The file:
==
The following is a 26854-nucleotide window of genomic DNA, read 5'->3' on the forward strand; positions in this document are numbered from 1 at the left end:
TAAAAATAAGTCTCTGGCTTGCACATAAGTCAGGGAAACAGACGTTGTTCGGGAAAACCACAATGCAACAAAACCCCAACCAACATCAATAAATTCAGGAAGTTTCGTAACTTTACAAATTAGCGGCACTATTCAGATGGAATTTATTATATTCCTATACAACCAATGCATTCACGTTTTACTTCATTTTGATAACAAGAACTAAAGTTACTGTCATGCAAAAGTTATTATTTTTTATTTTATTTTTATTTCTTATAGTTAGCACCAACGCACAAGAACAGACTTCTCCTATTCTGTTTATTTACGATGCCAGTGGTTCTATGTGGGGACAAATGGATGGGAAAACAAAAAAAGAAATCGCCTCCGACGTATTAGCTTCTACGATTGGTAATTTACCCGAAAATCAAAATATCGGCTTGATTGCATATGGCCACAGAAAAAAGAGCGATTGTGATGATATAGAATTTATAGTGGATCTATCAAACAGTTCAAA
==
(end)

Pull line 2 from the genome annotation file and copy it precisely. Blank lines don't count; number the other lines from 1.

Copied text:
TAAAAATAAGTCTCTGGCTTGCACATAAGTCAGGGAAACAGACGTTGTTCGGGAAAACCACAATGCAACAAAACCCCAACCAACATCAATAAATTCAGGAAGTTTCGTAACTTTACAAATTAGCGGCACTATTCAGATGGAATTTATTATATTCCTATACAACCAATGCATTCACGTTTTACTTCATTTTGATAACAAGAACTAAAGTTACTGTCATGCAAAAGTTATTATTTTTTATTTTATTTTTATTTCTTATAGTTAGCACCAACGCACAAGAACAGACTTCTCCTATTCTGTTTATTTACGATGCCAGTGGTTCTATGTGGGGACAAATGGATGGGAAAACAAAAAAAGAAATCGCCTCCGACGTATTAGCTTCTACGATTGGTAATTTACCCGAAAATCAAAATATCGGCTTGATTGCATATGGCCACAGAAAAAAGAGCGATTGTGATGATATAGAATTTATAGTGGATCTATCAAACAGTTCAAA